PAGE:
Dominic of Silos
abbot. Born at Can˜as in Rioja (Navarre) of a free peasant family, he worked on the family farm for some years before becoming a monk at S. Millan de la Congolla. Ordained priest, he became novice master and then prior. After a dispute over property rights with Garcia III of Navarre, he was exiled with two companions. But Ferdinand I of Old Castile welcomed these monastic refugees and in 1041 gave them the monastery of St Sebastian at Silos (near Burgos), which was then in a critical state. Most of its buildings were in ruins and it had but six monks. Dominic was chosen as abbot and rescued it. Inspired by Cluniac ideals, he rebuilt the church, planned the cloisters, and established a notable scriptorium, one of whose products was the magnificent Apocalypse now in the British Library. The fame of Dominic's holiness and learning soon spread: numerous miracles were attributed to him in life and after death, including healings of all kinds and the liberation of captives from the Moors. At his death the monastery numbered over forty monks: its resources included a flourishing gold and silver workshop, which made possible extensive charity to the local community. Three years after his death, Dominic's body was translated into the church, this being the equivalent of local canonization. Churches and monasteries were dedicated to him from 1085 onwards.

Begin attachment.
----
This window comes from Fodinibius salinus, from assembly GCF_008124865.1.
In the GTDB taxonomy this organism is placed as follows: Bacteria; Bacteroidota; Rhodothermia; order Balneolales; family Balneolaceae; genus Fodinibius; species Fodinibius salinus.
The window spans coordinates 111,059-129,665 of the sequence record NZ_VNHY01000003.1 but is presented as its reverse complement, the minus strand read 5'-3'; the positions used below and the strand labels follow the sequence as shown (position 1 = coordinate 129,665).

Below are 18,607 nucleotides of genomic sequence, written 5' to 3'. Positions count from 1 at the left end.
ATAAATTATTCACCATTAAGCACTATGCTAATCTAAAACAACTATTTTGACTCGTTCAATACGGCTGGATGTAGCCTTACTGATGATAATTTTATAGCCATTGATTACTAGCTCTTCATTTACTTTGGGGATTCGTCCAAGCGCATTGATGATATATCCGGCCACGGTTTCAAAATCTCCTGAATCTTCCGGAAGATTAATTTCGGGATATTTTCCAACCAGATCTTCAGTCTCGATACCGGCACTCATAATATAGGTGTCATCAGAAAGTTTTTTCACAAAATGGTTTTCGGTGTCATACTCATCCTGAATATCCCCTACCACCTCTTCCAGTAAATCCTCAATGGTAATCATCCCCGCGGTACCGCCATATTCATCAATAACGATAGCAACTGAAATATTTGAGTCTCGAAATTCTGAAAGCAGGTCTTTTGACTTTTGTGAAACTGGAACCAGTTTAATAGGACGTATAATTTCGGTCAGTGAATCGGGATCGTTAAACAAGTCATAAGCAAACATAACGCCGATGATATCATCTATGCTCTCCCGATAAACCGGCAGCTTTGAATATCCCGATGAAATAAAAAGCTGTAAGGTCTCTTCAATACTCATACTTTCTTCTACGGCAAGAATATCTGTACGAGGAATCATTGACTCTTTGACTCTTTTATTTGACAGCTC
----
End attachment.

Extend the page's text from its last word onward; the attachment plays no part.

Dominic's caring and curing powers were traditionally associated with pregnancy. Jane of Aza, the mother of the Dominicans' founder, gave him Dominic's name after a fruitful pilgrimage to his shrine some months before his birth. Dominic's pastoral staff was used to bless queens of Spain and it remained by their bedside until they had a safe delivery. Silos was revived as a monastery by Solesmes in the 19th century and flourishes today: its fine double Romanesque cloisters, extensive library, and recordings of Gregorian Chant are specially notable.
Feast: 20 December; translation, 5 January.
Three ancient Lives in S. de Vergara, Vita y milagros del…santo Domingo Manso (1763);M. Ferotin, Histoire de l'Abbaye de Silos (1897); Life by A. Ruiz (1950);D.H.G.E., xiv. 623–7;B.L.S., xii. 161–2;Bibl. SS., iv. 736–7.